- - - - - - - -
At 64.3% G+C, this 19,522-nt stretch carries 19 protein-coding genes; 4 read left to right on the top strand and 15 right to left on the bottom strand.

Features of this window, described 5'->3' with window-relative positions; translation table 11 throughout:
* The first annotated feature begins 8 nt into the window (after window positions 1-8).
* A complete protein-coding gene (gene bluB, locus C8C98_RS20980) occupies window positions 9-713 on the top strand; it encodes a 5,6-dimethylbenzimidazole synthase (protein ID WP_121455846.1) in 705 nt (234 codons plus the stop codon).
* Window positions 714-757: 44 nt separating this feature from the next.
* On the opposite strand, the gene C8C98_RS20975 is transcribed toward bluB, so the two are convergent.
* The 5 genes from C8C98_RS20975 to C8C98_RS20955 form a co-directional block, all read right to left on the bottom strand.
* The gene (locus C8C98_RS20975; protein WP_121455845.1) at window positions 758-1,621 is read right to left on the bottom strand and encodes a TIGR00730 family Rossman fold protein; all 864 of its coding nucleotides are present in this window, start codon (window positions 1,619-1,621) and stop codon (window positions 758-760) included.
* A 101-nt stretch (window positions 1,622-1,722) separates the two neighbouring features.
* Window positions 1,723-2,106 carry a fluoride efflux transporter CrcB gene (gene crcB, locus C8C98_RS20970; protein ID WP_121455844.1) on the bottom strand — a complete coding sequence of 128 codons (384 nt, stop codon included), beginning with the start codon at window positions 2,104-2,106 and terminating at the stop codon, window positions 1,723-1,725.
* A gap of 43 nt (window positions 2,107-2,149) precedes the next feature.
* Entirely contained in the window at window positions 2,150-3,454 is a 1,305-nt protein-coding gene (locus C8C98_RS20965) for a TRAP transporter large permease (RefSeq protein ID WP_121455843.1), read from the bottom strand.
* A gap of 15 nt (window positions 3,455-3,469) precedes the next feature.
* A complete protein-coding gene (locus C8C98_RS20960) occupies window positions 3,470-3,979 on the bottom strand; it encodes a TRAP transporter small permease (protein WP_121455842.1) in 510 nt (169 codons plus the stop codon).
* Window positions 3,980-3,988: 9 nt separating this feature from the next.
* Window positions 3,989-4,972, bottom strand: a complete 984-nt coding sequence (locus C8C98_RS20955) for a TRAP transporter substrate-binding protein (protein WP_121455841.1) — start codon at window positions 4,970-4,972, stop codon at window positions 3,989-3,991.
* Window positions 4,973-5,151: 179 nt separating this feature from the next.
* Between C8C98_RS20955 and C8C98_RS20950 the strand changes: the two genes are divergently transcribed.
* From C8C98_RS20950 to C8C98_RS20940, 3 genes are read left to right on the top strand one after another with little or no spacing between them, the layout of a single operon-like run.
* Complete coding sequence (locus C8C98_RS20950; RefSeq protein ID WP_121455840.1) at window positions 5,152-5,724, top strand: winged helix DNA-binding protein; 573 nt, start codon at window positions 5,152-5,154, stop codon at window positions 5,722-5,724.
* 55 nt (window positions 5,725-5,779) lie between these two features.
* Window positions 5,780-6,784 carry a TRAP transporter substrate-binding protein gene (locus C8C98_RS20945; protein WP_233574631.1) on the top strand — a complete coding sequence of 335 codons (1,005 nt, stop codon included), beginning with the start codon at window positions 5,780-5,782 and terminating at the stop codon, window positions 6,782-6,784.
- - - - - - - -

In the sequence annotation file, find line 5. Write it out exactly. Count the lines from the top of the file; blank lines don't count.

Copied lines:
* Window positions 714-757: 44 nt separating this feature from the next.